General

Stainless Steel Fasteners

crosleyhotrod 1/2/02 2:49 am

I am rebuilding the two engines I have ---one chassis.... and I have already bead blasted, primed and painted all the pieces. My question is to the use of stainless steel nuts and bolts for things like the water jackets, oil pan, etc. Will these be the correct "grade"?? or should I use regular zinc coated grade 5 or grade 8 fasteners???

bltlar 1/2/02 5:11 am

Of course these will not be "Correct". But I use them on everything because they will not corrode. Better than was used back then. Have rebuilt two engines using SS on pan & water jackets. No problems. Think they are stronger than original so be sure not to strip threads in alum. Good luck. And SS bolts are more purty. HA HA Larry

 

General Chat on Engines

viper1941 2/21/00 7:31 pm

In the second photo, the engine pictured was typical of the time...bored out 100 over to a c.i.d. of 48 c.i. Stromberg model 97 2bbl carb. Notice the modified oil pan that had water lines running thru it to cool the oil(my dad's invention) and that the motor is flywheel forward. The dynamometer was homemade using a fish weighing scale and a torque converter from a Buick dynoflow transmission stalling it by running water thru it ...by some formula my dad worked out he could figure the h.p. output...on gasoline about 60 h.p. on racing fuel..about 75 h.p.@ 9000r.p.m. The torque he could read from the scale VIPER

viper1941 2/23/00 7:31 pm

Unless I find more photos...in the first of the finished photos, the boat in the background is a Y class Crosley powered boat...my dad broke 100mph in that boat. The pics really don't do justice to the finished product...It was quite a stunning little car...pretty quick too! My dad wouldn't put a wild cam in it for me but he did other things to it. a 2bbl carb, tuned exhaust,no muffler,wico mag, and a balanced steel crank. It would turn upwards of 6000rpm when stock crosleys came apart at 4500 or so(due in part to weak cast iron cranks and cast iron pressure plates and springs coming apart). He fitted an international harvester tractor clutch with a reduced diameter flywheel and bell housing which mean't I could really smoke the tires...I remember a buddy of mine had a 47 ford flathead that couldn' catch me in a drag...That was saying something as the transmission was,as you all know, a crashbox. I became very good at double clutching...OOPS! I babble.....This club and seeing all the photos sure does bring on waves of memories... Later... Viper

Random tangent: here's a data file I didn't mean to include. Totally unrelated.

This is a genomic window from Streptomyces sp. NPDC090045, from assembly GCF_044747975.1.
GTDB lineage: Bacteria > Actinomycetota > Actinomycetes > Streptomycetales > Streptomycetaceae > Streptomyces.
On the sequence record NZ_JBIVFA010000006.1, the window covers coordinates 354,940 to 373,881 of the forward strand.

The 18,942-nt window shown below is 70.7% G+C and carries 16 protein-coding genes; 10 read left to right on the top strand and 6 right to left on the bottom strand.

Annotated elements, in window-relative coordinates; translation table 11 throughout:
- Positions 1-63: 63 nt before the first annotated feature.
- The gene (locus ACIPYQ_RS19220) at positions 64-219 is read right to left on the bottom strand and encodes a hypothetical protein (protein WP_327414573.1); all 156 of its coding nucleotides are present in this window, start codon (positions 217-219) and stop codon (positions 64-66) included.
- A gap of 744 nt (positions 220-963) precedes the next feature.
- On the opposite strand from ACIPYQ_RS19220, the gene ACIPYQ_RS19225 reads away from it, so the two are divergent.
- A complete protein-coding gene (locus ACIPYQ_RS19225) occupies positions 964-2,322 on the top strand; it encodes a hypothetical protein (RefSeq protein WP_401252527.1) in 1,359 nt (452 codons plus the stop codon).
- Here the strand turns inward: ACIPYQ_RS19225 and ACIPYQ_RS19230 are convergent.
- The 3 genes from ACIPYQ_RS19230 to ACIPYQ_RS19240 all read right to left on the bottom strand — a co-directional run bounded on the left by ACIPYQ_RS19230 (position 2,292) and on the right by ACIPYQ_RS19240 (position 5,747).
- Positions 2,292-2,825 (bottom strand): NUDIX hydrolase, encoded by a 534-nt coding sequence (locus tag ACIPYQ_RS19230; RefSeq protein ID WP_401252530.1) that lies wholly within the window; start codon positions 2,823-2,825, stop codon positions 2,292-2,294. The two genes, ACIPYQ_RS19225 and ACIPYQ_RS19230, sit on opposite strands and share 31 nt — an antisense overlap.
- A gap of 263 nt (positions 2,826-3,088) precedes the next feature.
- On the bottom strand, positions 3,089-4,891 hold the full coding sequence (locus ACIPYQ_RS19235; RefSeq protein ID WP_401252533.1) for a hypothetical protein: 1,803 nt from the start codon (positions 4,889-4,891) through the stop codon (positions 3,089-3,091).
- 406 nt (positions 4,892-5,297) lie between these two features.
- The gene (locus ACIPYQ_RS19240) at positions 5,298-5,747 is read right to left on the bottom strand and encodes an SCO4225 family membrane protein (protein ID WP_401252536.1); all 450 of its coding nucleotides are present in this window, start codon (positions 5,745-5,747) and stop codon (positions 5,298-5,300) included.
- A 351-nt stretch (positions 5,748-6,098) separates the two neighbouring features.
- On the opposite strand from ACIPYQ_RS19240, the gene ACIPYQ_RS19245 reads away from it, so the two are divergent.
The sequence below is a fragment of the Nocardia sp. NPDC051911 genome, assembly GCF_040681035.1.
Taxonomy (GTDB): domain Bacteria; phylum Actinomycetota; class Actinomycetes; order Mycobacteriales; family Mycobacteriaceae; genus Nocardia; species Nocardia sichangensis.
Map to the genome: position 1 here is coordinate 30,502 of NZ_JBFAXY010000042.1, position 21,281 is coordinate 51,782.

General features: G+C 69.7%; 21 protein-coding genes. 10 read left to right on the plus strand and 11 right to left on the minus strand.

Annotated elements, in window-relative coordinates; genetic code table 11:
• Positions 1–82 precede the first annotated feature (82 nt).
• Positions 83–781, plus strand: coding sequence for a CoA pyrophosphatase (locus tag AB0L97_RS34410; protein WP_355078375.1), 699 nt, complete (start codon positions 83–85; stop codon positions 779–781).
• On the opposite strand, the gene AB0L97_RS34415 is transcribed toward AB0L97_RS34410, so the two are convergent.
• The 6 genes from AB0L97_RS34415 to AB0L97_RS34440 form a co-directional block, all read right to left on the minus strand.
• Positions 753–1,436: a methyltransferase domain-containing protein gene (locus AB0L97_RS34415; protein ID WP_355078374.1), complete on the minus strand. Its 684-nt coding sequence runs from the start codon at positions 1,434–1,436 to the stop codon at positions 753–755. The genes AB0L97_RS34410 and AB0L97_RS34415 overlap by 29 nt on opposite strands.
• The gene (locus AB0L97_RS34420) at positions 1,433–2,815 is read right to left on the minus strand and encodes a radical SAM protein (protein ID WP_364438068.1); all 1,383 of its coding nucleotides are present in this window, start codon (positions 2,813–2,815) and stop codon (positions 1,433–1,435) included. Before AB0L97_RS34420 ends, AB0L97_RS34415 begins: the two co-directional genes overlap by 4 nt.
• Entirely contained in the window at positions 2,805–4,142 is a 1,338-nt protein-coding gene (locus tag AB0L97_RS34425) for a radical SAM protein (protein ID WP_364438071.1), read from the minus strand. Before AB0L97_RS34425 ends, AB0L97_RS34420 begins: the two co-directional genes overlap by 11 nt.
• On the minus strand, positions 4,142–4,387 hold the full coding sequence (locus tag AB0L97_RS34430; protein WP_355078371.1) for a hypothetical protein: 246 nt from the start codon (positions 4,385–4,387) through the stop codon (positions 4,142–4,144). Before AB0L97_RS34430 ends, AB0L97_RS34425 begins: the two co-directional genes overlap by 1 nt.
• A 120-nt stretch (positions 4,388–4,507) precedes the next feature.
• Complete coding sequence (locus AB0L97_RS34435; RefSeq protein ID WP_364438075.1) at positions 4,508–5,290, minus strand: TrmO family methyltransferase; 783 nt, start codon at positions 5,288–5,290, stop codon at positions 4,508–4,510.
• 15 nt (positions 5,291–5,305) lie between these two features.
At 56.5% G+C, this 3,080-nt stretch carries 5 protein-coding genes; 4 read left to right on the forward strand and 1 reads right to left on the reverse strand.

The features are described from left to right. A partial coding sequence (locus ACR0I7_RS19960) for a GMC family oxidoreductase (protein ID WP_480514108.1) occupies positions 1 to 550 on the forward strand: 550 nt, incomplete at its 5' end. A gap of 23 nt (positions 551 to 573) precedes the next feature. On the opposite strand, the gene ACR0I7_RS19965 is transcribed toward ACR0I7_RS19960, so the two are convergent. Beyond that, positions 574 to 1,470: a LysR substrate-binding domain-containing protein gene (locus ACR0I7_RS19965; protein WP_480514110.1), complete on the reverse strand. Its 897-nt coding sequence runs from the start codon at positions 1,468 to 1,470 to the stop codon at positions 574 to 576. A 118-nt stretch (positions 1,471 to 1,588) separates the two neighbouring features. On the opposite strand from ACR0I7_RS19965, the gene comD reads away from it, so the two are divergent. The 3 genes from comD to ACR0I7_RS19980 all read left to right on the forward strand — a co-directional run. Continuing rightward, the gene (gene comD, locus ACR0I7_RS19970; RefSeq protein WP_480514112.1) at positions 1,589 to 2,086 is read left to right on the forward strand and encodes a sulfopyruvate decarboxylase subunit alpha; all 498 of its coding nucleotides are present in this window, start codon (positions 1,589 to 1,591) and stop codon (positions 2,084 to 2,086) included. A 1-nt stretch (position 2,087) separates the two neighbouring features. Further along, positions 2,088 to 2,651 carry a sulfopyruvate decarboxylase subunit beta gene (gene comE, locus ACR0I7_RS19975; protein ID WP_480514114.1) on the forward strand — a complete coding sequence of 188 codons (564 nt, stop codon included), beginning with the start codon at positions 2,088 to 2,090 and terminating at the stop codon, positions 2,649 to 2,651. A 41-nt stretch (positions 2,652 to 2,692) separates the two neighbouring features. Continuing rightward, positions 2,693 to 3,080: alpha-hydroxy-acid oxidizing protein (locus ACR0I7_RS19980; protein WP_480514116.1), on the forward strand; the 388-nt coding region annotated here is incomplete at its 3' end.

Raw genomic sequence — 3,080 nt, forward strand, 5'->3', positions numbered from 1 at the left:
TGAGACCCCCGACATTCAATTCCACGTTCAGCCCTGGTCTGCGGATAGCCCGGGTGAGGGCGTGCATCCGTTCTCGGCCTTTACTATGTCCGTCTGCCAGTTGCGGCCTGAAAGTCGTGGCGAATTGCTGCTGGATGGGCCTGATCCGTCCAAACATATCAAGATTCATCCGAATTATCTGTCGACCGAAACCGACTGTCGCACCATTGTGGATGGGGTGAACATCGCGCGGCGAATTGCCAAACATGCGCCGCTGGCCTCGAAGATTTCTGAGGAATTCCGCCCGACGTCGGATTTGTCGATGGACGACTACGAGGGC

viper1941 3/3/00 10:06 pm

Hmmmmmm....Nardi....Webber....Nardi rings a bell...only Webber I remember was carb people...I know that 100 over bore was no problem for the little 4 banger...it gave you 48 c.i. about 750c.c.'s...and yes Aero rings true...built refrigeration units and used the crosley p/p... were used on semi trailers. they were governed at about 5000 revs if memory serves(hah!). Do not recall any wrist pin problems and my dad had one engine design that turned better that 11,000. He named it the sidewinder...had 2 2bbl strombergs...one on either side of the block and each feeding two cylinders. As I recall, stock rods and pins, along with his pistons were used...he never stroked one as I can remember, wanted to keep the piston travel to a minimum...though he did destroke one or more and over bored to 100 over...Probably brought it down to stock c.i.'s...and now that I'm thinking about it he did manage to 2 cycle one...but couldn't control the revs(b4 electronics)..that was destroked and bored...I remember that the rpm's were off the scale, and NOTHING in the bottom end was stock crosley...and don't ask me about valving...all I remember is that It sounded like a zillion bees... The sidewinder was probably his best all around design..and he built more than a few...had one in his little hotshot and what a redlight to redlight zinger THAT was...When he died in 81, my brother and I sold off all the crosley parts and motors he had(hey...who knew there would be Crosleys around as collectibles)..He had one sidewinder left and his attorney bought it from us. He lives in Miami, has(then) a Crosley that had been shortened and used it in parades. Any body from the Miami area may remember seeing it...It was quite a neat little car...could turn around on a dime. Anyway, he was going to use the engine in a hotshot that he had... Ahh, I babble again...Oh, as to your question about driveline problems,,,just gearboxes, when I tried speedshifting(usually after a few beers)...I had lots of extra pieces of tranny parts. Yes, and stock clutches when I would rev too high..but after I had the tractor clutch, no problemo... TW